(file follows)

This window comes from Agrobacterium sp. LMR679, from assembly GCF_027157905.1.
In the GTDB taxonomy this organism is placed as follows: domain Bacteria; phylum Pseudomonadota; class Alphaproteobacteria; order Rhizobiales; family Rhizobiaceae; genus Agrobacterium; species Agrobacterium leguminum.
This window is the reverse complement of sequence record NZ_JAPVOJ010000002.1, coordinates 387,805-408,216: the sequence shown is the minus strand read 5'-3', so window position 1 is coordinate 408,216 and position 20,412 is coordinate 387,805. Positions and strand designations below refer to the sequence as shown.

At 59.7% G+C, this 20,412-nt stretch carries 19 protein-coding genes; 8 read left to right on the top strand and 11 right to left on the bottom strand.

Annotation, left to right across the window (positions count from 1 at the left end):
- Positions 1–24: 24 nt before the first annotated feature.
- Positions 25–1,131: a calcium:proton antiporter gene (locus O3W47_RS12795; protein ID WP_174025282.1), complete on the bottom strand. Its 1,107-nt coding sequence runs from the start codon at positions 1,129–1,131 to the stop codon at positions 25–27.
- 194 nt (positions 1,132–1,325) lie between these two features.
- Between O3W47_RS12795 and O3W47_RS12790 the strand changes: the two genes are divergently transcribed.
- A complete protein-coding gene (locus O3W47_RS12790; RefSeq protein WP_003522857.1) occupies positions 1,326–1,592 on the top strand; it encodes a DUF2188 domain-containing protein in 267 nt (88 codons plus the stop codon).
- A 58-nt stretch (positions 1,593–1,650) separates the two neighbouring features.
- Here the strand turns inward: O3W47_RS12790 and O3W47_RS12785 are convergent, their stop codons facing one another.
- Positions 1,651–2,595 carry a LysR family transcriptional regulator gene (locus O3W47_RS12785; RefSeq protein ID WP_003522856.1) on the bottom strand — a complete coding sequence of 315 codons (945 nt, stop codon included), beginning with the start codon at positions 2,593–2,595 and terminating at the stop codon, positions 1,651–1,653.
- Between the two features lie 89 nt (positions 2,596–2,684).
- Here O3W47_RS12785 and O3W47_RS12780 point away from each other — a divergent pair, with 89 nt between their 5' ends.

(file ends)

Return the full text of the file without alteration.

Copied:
This window comes from Agrobacterium sp. LMR679, from assembly GCF_027157905.1.
In the GTDB taxonomy this organism is placed as follows: domain Bacteria; phylum Pseudomonadota; class Alphaproteobacteria; order Rhizobiales; family Rhizobiaceae; genus Agrobacterium; species Agrobacterium leguminum.
This window is the reverse complement of sequence record NZ_JAPVOJ010000002.1, coordinates 387,805-408,216: the sequence shown is the minus strand read 5'-3', so window position 1 is coordinate 408,216 and position 20,412 is coordinate 387,805. Positions and strand designations below refer to the sequence as shown.

At 59.7% G+C, this 20,412-nt stretch carries 19 protein-coding genes; 8 read left to right on the top strand and 11 right to left on the bottom strand.

Annotation, left to right across the window (positions count from 1 at the left end):
- Positions 1–24: 24 nt before the first annotated feature.
- Positions 25–1,131: a calcium:proton antiporter gene (locus O3W47_RS12795; protein ID WP_174025282.1), complete on the bottom strand. Its 1,107-nt coding sequence runs from the start codon at positions 1,129–1,131 to the stop codon at positions 25–27.
- 194 nt (positions 1,132–1,325) lie between these two features.
- Between O3W47_RS12795 and O3W47_RS12790 the strand changes: the two genes are divergently transcribed.
- A complete protein-coding gene (locus O3W47_RS12790; RefSeq protein WP_003522857.1) occupies positions 1,326–1,592 on the top strand; it encodes a DUF2188 domain-containing protein in 267 nt (88 codons plus the stop codon).
- A 58-nt stretch (positions 1,593–1,650) separates the two neighbouring features.
- Here the strand turns inward: O3W47_RS12790 and O3W47_RS12785 are convergent, their stop codons facing one another.
- Positions 1,651–2,595 carry a LysR family transcriptional regulator gene (locus O3W47_RS12785; RefSeq protein ID WP_003522856.1) on the bottom strand — a complete coding sequence of 315 codons (945 nt, stop codon included), beginning with the start codon at positions 2,593–2,595 and terminating at the stop codon, positions 1,651–1,653.
- Between the two features lie 89 nt (positions 2,596–2,684).
- Here O3W47_RS12785 and O3W47_RS12780 point away from each other — a divergent pair, with 89 nt between their 5' ends.